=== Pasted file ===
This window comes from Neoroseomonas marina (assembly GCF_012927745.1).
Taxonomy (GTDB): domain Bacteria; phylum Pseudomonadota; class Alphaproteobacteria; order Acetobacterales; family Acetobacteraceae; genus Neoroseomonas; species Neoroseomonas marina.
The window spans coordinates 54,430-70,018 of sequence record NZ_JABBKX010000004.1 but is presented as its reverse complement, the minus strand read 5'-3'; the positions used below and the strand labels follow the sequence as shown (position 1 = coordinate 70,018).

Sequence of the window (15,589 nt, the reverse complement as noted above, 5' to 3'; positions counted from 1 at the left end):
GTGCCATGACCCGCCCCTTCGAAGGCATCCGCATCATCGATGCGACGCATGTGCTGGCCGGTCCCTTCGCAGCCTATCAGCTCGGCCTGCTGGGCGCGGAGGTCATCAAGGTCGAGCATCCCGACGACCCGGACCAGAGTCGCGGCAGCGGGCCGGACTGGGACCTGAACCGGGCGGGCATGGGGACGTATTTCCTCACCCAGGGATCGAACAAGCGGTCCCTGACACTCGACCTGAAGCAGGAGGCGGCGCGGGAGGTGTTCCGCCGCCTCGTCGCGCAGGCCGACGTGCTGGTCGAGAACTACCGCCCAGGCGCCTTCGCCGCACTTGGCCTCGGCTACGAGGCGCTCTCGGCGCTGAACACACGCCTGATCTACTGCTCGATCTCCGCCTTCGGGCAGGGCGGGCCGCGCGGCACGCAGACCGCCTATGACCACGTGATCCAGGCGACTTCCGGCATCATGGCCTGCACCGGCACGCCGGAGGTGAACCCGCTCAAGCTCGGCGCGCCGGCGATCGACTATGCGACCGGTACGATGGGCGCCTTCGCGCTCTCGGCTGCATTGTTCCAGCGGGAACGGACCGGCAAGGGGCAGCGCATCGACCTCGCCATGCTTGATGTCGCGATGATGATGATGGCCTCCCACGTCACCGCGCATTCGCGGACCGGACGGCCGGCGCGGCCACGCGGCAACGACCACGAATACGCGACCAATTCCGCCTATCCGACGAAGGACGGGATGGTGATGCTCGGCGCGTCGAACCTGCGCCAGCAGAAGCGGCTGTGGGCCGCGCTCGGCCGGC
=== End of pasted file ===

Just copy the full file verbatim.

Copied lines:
This window comes from Neoroseomonas marina (assembly GCF_012927745.1).
Taxonomy (GTDB): domain Bacteria; phylum Pseudomonadota; class Alphaproteobacteria; order Acetobacterales; family Acetobacteraceae; genus Neoroseomonas; species Neoroseomonas marina.
The window spans coordinates 54,430-70,018 of sequence record NZ_JABBKX010000004.1 but is presented as its reverse complement, the minus strand read 5'-3'; the positions used below and the strand labels follow the sequence as shown (position 1 = coordinate 70,018).

Sequence of the window (15,589 nt, the reverse complement as noted above, 5' to 3'; positions counted from 1 at the left end):
GTGCCATGACCCGCCCCTTCGAAGGCATCCGCATCATCGATGCGACGCATGTGCTGGCCGGTCCCTTCGCAGCCTATCAGCTCGGCCTGCTGGGCGCGGAGGTCATCAAGGTCGAGCATCCCGACGACCCGGACCAGAGTCGCGGCAGCGGGCCGGACTGGGACCTGAACCGGGCGGGCATGGGGACGTATTTCCTCACCCAGGGATCGAACAAGCGGTCCCTGACACTCGACCTGAAGCAGGAGGCGGCGCGGGAGGTGTTCCGCCGCCTCGTCGCGCAGGCCGACGTGCTGGTCGAGAACTACCGCCCAGGCGCCTTCGCCGCACTTGGCCTCGGCTACGAGGCGCTCTCGGCGCTGAACACACGCCTGATCTACTGCTCGATCTCCGCCTTCGGGCAGGGCGGGCCGCGCGGCACGCAGACCGCCTATGACCACGTGATCCAGGCGACTTCCGGCATCATGGCCTGCACCGGCACGCCGGAGGTGAACCCGCTCAAGCTCGGCGCGCCGGCGATCGACTATGCGACCGGTACGATGGGCGCCTTCGCGCTCTCGGCTGCATTGTTCCAGCGGGAACGGACCGGCAAGGGGCAGCGCATCGACCTCGCCATGCTTGATGTCGCGATGATGATGATGGCCTCCCACGTCACCGCGCATTCGCGGACCGGACGGCCGGCGCGGCCACGCGGCAACGACCACGAATACGCGACCAATTCCGCCTATCCGACGAAGGACGGGATGGTGATGCTCGGCGCGTCGAACCTGCGCCAGCAGAAGCGGCTGTGGGCCGCGCTCGGCCGGC